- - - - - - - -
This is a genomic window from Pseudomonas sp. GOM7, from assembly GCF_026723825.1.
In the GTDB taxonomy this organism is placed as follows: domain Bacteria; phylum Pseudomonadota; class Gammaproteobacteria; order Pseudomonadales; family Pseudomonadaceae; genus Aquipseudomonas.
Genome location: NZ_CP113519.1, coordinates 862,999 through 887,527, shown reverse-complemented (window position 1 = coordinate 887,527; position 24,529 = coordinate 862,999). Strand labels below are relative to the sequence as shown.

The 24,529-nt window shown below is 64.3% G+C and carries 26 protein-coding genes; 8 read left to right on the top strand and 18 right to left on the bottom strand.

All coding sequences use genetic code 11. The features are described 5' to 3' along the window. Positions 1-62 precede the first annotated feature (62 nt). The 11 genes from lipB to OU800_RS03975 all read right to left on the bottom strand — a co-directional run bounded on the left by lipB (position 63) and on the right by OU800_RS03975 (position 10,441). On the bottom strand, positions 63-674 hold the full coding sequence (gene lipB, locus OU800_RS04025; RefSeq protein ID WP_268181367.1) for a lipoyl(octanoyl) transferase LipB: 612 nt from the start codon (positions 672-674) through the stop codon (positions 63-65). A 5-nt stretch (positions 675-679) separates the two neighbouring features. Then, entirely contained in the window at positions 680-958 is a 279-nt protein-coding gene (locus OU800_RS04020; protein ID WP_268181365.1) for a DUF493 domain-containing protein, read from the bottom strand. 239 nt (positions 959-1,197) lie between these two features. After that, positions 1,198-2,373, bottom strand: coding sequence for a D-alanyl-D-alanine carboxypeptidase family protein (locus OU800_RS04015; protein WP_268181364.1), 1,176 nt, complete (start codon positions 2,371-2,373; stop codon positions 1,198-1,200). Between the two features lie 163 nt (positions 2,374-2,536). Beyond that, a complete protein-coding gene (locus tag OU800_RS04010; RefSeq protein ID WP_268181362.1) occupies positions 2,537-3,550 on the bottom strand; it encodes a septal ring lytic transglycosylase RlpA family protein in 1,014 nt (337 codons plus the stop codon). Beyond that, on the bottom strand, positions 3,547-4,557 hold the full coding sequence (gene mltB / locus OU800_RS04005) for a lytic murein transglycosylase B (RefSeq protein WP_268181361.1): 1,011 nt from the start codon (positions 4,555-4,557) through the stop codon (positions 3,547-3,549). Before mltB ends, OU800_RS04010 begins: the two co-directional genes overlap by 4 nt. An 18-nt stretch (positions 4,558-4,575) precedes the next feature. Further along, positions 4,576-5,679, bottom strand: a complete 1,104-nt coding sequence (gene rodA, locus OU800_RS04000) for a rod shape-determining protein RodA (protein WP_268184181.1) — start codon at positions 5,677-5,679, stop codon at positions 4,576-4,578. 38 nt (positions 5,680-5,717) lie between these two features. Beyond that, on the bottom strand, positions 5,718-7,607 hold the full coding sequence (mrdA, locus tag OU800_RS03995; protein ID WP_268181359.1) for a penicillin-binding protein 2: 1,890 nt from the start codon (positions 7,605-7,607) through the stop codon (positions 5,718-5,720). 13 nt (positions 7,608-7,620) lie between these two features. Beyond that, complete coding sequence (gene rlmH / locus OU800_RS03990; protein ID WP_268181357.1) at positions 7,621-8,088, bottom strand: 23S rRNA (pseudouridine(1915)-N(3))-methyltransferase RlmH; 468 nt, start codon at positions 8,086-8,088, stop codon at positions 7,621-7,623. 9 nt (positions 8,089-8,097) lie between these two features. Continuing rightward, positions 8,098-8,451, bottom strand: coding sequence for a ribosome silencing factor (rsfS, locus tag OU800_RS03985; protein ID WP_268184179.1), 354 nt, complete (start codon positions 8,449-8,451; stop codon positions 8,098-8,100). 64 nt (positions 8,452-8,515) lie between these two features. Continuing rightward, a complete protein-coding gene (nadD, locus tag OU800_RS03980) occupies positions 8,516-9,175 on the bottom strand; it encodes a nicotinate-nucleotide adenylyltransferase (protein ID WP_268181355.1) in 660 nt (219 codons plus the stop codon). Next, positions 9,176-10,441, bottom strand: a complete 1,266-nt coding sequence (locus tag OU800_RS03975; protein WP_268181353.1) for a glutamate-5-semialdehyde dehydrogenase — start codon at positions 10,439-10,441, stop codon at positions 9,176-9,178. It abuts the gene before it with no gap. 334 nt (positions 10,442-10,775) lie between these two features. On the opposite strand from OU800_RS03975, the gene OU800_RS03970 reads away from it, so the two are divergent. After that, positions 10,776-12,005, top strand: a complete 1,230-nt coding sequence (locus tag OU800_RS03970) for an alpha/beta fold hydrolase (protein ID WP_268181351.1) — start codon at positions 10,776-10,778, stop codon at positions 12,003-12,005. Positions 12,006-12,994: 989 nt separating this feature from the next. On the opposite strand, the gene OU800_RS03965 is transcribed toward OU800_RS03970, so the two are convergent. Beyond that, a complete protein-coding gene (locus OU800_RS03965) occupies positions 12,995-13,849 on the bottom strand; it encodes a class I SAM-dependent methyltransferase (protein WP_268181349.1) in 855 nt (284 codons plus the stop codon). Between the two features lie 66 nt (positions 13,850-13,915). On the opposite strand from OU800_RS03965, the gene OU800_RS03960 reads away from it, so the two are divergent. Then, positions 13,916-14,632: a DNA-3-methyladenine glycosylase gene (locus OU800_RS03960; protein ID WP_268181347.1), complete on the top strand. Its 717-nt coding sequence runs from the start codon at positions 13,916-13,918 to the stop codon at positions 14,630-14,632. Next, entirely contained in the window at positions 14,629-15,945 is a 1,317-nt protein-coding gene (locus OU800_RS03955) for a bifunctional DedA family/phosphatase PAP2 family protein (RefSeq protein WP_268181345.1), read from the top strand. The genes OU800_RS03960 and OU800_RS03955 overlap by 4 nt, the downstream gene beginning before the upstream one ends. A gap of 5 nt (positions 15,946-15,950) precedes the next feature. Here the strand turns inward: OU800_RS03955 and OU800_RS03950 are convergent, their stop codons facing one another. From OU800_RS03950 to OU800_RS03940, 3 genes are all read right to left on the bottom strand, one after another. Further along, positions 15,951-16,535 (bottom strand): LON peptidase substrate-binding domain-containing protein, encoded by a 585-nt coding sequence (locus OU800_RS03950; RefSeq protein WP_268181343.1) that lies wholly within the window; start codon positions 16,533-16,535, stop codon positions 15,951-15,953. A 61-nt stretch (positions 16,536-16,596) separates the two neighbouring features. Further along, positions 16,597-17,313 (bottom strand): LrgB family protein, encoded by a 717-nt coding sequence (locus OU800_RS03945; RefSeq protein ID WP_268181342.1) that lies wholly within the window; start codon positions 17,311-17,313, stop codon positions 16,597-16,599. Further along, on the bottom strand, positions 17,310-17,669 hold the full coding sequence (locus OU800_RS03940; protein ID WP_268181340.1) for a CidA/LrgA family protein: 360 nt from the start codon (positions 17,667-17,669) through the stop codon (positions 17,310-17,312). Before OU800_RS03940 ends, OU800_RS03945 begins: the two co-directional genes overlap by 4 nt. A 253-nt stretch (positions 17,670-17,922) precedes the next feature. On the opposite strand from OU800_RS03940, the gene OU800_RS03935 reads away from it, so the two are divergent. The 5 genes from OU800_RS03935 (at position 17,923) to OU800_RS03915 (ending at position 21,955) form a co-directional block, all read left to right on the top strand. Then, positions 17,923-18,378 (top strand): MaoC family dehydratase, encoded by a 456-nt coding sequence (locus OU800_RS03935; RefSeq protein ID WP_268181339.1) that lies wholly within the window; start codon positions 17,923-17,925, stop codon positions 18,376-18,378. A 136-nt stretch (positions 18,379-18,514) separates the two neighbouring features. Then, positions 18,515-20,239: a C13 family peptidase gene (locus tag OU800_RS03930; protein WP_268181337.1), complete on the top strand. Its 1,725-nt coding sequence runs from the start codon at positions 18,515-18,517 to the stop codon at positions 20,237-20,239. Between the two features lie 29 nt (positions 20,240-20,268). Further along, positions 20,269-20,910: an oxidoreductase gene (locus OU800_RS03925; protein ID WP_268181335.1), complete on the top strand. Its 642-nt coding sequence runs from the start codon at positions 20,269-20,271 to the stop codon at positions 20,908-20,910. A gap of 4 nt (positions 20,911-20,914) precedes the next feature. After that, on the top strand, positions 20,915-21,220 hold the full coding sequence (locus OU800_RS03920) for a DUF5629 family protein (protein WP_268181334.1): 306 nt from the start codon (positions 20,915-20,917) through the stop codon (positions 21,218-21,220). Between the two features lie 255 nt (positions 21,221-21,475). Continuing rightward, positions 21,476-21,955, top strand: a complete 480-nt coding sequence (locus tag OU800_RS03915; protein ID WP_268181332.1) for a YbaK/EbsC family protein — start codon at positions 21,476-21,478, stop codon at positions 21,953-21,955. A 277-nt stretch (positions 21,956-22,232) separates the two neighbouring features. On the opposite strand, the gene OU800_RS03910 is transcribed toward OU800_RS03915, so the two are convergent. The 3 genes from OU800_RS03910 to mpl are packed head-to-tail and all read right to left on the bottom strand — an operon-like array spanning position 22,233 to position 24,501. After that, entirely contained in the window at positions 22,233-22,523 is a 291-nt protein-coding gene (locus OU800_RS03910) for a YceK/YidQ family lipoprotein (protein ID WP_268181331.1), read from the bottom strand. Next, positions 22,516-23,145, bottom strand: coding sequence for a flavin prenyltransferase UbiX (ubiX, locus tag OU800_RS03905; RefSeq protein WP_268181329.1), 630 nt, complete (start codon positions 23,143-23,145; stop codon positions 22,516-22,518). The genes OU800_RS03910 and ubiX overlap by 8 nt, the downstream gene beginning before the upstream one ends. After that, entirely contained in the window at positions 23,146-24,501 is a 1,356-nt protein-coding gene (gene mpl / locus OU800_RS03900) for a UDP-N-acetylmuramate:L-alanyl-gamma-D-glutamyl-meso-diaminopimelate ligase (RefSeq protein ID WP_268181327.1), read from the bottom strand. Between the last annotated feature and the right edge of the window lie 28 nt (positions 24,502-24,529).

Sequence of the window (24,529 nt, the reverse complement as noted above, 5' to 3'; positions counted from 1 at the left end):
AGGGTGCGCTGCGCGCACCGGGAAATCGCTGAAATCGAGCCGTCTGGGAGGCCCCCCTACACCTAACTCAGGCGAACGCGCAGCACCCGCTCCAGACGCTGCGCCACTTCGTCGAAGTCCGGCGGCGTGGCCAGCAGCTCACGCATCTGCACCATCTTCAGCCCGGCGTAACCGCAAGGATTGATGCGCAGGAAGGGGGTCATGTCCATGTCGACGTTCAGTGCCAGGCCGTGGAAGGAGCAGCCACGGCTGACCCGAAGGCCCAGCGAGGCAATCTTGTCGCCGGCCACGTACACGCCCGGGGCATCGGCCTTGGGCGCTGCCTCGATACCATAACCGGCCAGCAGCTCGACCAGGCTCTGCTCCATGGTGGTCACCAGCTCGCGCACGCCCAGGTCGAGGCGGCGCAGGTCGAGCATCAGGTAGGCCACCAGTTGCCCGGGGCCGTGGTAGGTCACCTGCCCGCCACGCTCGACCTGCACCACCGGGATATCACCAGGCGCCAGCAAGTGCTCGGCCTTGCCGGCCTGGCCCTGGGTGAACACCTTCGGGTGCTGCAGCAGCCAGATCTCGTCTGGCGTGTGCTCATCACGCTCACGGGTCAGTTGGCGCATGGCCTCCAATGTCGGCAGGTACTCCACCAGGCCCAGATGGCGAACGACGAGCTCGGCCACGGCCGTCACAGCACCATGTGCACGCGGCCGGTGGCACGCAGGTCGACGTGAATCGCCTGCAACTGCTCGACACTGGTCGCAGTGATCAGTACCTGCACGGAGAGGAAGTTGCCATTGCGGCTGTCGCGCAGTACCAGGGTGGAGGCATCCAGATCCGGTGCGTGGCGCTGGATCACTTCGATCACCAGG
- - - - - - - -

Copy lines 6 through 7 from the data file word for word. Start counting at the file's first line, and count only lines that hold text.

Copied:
Sequence of the window (24,529 nt, the reverse complement as noted above, 5' to 3'; positions counted from 1 at the left end):
AGGGTGCGCTGCGCGCACCGGGAAATCGCTGAAATCGAGCCGTCTGGGAGGCCCCCCTACACCTAACTCAGGCGAACGCGCAGCACCCGCTCCAGACGCTGCGCCACTTCGTCGAAGTCCGGCGGCGTGGCCAGCAGCTCACGCATCTGCACCATCTTCAGCCCGGCGTAACCGCAAGGATTGATGCGCAGGAAGGGGGTCATGTCCATGTCGACGTTCAGTGCCAGGCCGTGGAAGGAGCAGCCACGGCTGACCCGAAGGCCCAGCGAGGCAATCTTGTCGCCGGCCACGTACACGCCCGGGGCATCGGCCTTGGGCGCTGCCTCGATACCATAACCGGCCAGCAGCTCGACCAGGCTCTGCTCCATGGTGGTCACCAGCTCGCGCACGCCCAGGTCGAGGCGGCGCAGGTCGAGCATCAGGTAGGCCACCAGTTGCCCGGGGCCGTGGTAGGTCACCTGCCCGCCACGCTCGACCTGCACCACCGGGATATCACCAGGCGCCAGCAAGTGCTCGGCCTTGCCGGCCTGGCCCTGGGTGAACACCTTCGGGTGCTGCAGCAGCCAGATCTCGTCTGGCGTGTGCTCATCACGCTCACGGGTCAGTTGGCGCATGGCCTCCAATGTCGGCAGGTACTCCACCAGGCCCAGATGGCGAACGACGAGCTCGGCCACGGCCGTCACAGCACCATGTGCACGCGGCCGGTGGCACGCAGGTCGACGTGAATCGCCTGCAACTGCTCGACACTGGTCGCAGTGATCAGTACCTGCACGGAGAGGAAGTTGCCATTGCGGCTGTCGCGCAGTACCAGGGTGGAGGCATCCAGATCCGGTGCGTGGCGCTGGATCACTTCGATCACCAGG